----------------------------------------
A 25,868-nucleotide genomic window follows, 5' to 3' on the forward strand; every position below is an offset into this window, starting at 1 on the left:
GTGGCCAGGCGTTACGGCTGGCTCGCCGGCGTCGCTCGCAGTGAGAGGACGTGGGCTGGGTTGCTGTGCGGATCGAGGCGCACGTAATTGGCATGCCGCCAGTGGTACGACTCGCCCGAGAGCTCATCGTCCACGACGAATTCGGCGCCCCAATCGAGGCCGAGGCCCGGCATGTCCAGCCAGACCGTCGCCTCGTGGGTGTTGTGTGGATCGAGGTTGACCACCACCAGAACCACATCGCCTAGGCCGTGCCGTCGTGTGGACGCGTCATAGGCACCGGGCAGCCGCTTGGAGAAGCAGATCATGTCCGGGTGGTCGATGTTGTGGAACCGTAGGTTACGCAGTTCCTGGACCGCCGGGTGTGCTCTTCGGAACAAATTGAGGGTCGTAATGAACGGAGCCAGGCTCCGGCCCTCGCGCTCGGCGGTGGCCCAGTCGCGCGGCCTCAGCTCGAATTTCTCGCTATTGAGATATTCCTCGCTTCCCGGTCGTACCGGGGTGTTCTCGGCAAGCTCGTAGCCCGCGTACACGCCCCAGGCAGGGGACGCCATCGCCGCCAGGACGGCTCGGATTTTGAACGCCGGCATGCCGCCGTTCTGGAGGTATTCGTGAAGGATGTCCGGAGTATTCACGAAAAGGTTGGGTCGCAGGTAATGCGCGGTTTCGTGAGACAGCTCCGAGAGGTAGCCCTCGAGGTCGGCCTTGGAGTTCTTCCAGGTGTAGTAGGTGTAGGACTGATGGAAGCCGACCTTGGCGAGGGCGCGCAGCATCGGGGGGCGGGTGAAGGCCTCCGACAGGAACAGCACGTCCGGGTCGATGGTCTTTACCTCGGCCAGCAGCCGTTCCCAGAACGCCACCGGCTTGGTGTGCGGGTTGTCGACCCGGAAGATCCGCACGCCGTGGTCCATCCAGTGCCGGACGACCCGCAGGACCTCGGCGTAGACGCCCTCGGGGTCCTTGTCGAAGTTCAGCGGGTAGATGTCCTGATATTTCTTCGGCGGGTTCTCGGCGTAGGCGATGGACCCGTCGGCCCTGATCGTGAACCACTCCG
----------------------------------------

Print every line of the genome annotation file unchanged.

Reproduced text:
A 25,868-nucleotide genomic window follows, 5' to 3' on the forward strand; every position below is an offset into this window, starting at 1 on the left:
GTGGCCAGGCGTTACGGCTGGCTCGCCGGCGTCGCTCGCAGTGAGAGGACGTGGGCTGGGTTGCTGTGCGGATCGAGGCGCACGTAATTGGCATGCCGCCAGTGGTACGACTCGCCCGAGAGCTCATCGTCCACGACGAATTCGGCGCCCCAATCGAGGCCGAGGCCCGGCATGTCCAGCCAGACCGTCGCCTCGTGGGTGTTGTGTGGATCGAGGTTGACCACCACCAGAACCACATCGCCTAGGCCGTGCCGTCGTGTGGACGCGTCATAGGCACCGGGCAGCCGCTTGGAGAAGCAGATCATGTCCGGGTGGTCGATGTTGTGGAACCGTAGGTTACGCAGTTCCTGGACCGCCGGGTGTGCTCTTCGGAACAAATTGAGGGTCGTAATGAACGGAGCCAGGCTCCGGCCCTCGCGCTCGGCGGTGGCCCAGTCGCGCGGCCTCAGCTCGAATTTCTCGCTATTGAGATATTCCTCGCTTCCCGGTCGTACCGGGGTGTTCTCGGCAAGCTCGTAGCCCGCGTACACGCCCCAGGCAGGGGACGCCATCGCCGCCAGGACGGCTCGGATTTTGAACGCCGGCATGCCGCCGTTCTGGAGGTATTCGTGAAGGATGTCCGGAGTATTCACGAAAAGGTTGGGTCGCAGGTAATGCGCGGTTTCGTGAGACAGCTCCGAGAGGTAGCCCTCGAGGTCGGCCTTGGAGTTCTTCCAGGTGTAGTAGGTGTAGGACTGATGGAAGCCGACCTTGGCGAGGGCGCGCAGCATCGGGGGGCGGGTGAAGGCCTCCGACAGGAACAGCACGTCCGGGTCGATGGTCTTTACCTCGGCCAGCAGCCGTTCCCAGAACGCCACCGGCTTGGTGTGCGGGTTGTCGACCCGGAAGATCCGCACGCCGTGGTCCATCCAGTGCCGGACGACCCGCAGGACCTCGGCGTAGACGCCCTCGGGGTCCTTGTCGAAGTTCAGCGGGTAGATGTCCTGATATTTCTTCGGCGGGTTCTCGGCGTAGGCGATGGACCCGTCGGCCCTGATCGTGAACCACTCCG